It will be understood that the mailer 42 can provide the information on an envelope by using a meter rather than a contactless printing mechanism. In such an embodiment, the actuation of the printer associated with the meter would be dependent upon receipt of proper information from the mailer 42. Such information would be conveyed as proof of payment with the mail to the post office.
Although the present system has been described herein with respect to a particular system, it will be understood that other arrangements and configurations may be developed by those skilled in the art without departing from the spirit and scope of the present invention. Consequently, the scope of the present invention is deemed limited only by the appended claims and a reasonable interpretation thereof.
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|U.S. Classification||713/176, 713/156, 380/281, 380/30|
|International Classification||G06F1/00, G09C1/00, G07F7/10, G06F21/00, G07F7/12, B07C1/00, G07B17/00, H04L9/32|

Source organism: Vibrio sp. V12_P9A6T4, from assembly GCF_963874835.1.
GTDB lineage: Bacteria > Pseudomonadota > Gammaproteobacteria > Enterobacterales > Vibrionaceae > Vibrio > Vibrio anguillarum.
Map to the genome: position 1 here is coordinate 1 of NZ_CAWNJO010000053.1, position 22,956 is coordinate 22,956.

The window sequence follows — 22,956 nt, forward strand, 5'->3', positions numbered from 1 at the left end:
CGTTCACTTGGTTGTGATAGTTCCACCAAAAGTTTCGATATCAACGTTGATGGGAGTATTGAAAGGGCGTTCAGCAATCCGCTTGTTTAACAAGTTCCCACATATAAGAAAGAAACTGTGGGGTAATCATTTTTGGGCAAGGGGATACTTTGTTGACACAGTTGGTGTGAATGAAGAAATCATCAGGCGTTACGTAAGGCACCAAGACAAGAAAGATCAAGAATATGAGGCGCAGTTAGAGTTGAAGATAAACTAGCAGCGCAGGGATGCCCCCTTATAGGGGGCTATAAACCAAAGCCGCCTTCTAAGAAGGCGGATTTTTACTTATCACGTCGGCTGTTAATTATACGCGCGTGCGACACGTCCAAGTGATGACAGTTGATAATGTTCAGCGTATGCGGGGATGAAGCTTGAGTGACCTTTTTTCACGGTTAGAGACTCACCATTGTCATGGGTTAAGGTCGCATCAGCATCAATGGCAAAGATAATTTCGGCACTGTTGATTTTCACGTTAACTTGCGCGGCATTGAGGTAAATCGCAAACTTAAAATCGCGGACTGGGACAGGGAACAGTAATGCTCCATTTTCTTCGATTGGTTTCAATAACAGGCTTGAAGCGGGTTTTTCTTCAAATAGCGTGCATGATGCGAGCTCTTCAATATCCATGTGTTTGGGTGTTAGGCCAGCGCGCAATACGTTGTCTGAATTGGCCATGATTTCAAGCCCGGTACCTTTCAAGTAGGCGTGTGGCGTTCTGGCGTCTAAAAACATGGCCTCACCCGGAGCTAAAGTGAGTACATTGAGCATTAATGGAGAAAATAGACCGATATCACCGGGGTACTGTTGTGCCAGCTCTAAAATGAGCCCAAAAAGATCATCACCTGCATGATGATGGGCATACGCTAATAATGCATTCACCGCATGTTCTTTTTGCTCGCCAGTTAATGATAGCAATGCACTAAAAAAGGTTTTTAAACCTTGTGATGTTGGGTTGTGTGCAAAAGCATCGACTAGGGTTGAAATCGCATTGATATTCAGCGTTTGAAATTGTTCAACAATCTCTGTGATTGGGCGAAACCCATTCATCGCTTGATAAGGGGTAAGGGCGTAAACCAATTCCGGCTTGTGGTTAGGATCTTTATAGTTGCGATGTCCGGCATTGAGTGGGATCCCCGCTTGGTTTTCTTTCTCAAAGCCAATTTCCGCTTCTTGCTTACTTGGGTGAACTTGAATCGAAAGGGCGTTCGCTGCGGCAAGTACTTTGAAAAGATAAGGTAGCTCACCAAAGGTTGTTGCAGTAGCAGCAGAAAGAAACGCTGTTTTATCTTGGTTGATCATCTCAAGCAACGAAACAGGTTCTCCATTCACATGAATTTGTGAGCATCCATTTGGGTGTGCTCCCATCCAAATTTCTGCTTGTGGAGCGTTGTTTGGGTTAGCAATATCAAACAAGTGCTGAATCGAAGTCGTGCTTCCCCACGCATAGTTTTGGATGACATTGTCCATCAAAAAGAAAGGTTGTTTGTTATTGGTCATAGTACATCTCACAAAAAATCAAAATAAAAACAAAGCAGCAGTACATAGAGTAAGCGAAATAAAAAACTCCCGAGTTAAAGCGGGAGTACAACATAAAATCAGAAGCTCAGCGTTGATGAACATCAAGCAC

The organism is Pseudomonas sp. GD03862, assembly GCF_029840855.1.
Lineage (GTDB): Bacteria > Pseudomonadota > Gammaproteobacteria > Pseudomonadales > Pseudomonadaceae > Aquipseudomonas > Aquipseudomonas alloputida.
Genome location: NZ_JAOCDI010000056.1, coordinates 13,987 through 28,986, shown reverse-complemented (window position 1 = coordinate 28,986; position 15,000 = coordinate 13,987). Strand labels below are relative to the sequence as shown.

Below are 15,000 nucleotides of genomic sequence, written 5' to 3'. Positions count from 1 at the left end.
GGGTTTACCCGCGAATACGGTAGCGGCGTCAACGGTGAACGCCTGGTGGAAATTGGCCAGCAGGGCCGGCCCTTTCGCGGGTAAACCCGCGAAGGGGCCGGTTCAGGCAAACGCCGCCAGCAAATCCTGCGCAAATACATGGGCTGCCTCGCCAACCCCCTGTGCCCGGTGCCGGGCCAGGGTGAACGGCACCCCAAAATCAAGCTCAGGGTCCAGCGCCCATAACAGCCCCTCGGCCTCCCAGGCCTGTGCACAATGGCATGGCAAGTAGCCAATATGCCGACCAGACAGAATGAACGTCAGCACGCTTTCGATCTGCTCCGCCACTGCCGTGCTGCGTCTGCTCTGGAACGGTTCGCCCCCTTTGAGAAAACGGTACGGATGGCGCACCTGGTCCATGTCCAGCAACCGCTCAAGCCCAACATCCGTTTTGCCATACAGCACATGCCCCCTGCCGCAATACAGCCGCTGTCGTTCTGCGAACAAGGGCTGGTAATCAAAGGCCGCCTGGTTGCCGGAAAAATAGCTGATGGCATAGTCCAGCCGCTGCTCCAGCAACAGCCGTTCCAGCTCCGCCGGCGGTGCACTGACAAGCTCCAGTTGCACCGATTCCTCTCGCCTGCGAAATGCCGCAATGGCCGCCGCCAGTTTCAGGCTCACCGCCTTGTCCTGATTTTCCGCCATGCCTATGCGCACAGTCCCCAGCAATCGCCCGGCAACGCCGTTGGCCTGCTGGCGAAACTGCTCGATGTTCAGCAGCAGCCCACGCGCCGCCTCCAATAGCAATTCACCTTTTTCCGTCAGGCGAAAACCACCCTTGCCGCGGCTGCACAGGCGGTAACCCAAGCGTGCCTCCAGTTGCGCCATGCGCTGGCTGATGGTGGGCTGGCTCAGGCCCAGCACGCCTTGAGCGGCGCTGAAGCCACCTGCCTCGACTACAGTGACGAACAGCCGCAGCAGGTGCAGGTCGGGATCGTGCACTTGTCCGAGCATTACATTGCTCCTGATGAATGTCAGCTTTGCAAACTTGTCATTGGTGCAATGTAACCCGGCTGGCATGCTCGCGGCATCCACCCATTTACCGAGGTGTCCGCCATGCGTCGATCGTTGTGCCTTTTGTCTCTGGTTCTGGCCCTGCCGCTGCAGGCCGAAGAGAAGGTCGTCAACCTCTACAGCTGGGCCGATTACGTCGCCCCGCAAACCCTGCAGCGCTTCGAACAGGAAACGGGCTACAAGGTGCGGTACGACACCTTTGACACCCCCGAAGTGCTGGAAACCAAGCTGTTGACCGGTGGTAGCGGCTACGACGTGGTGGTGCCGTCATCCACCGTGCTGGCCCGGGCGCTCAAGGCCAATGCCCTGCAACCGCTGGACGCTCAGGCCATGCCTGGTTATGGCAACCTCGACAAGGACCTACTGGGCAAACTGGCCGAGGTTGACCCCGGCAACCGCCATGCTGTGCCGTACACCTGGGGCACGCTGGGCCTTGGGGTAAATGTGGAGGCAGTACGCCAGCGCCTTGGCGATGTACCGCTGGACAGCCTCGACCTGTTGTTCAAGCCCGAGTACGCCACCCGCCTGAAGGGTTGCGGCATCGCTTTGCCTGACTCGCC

|Cooperative Classification||G06F2221/2107, G07B17/00733, G06F21/606, B07C1/00, G06F2221/2147, G06F21/64, G07B2017/00895, G07B2017/00854, G07F7/1016, G07B2017/00758, G07B2017/00911, G07F7/12, G07B2017/0087, G07F7/08|
|European Classification||G06F21/60C, G06F21/64, G07F7/12, B07C1/00, G07F7/10E, G07B17/00G, G07F7/08|
|Dec 18, 1987||AS||Assignment|
Owner name: PITNEY BOWES INC., WALTER H. WHEELER, JR. DRIVE, S
Free format text: ASSIGNMENT OF ASSIGNORS INTEREST.;ASSIGNOR:PASTOR, JOSE;REEL/FRAME:004816/0304
Effective date: 19871214
|Mar 2, 1993||REMI||Maintenance fee reminder mailed|
|Apr 9, 1993||SULP||Surcharge for late payment|
|Apr 9, 1993||FPAY||Fee payment|
Year of fee payment: 4
|Jan 27, 1997||FPAY||Fee payment|
Year of fee payment: 8
|Jan 29, 2001||FPAY||Fee payment|
Year of fee payment: 12